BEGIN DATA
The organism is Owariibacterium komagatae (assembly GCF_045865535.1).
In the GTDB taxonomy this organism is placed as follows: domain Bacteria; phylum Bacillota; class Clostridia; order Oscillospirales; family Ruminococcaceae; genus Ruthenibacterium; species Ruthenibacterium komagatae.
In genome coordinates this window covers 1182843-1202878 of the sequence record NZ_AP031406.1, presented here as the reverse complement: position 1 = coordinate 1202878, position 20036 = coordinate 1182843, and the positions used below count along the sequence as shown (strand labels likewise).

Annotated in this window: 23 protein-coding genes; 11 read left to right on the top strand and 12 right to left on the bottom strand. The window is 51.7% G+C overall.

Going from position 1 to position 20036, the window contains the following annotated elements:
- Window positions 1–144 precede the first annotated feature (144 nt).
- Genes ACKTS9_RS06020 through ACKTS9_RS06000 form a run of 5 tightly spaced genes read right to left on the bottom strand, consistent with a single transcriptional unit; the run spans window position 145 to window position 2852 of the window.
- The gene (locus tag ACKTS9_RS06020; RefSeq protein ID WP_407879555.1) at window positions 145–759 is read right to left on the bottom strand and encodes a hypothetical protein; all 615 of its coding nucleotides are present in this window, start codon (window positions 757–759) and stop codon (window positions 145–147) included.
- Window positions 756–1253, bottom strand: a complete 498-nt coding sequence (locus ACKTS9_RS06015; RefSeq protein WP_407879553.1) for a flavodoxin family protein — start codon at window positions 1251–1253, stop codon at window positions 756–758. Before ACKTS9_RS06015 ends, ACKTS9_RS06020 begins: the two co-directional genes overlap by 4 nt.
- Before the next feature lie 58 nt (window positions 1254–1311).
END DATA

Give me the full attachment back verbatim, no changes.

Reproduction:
The organism is Owariibacterium komagatae (assembly GCF_045865535.1).
In the GTDB taxonomy this organism is placed as follows: domain Bacteria; phylum Bacillota; class Clostridia; order Oscillospirales; family Ruminococcaceae; genus Ruthenibacterium; species Ruthenibacterium komagatae.
In genome coordinates this window covers 1182843-1202878 of the sequence record NZ_AP031406.1, presented here as the reverse complement: position 1 = coordinate 1202878, position 20036 = coordinate 1182843, and the positions used below count along the sequence as shown (strand labels likewise).

Annotated in this window: 23 protein-coding genes; 11 read left to right on the top strand and 12 right to left on the bottom strand. The window is 51.7% G+C overall.

Going from position 1 to position 20036, the window contains the following annotated elements:
- Window positions 1–144 precede the first annotated feature (144 nt).
- Genes ACKTS9_RS06020 through ACKTS9_RS06000 form a run of 5 tightly spaced genes read right to left on the bottom strand, consistent with a single transcriptional unit; the run spans window position 145 to window position 2852 of the window.
- The gene (locus tag ACKTS9_RS06020; RefSeq protein ID WP_407879555.1) at window positions 145–759 is read right to left on the bottom strand and encodes a hypothetical protein; all 615 of its coding nucleotides are present in this window, start codon (window positions 757–759) and stop codon (window positions 145–147) included.
- Window positions 756–1253, bottom strand: a complete 498-nt coding sequence (locus ACKTS9_RS06015; RefSeq protein WP_407879553.1) for a flavodoxin family protein — start codon at window positions 1251–1253, stop codon at window positions 756–758. Before ACKTS9_RS06015 ends, ACKTS9_RS06020 begins: the two co-directional genes overlap by 4 nt.
- Before the next feature lie 58 nt (window positions 1254–1311).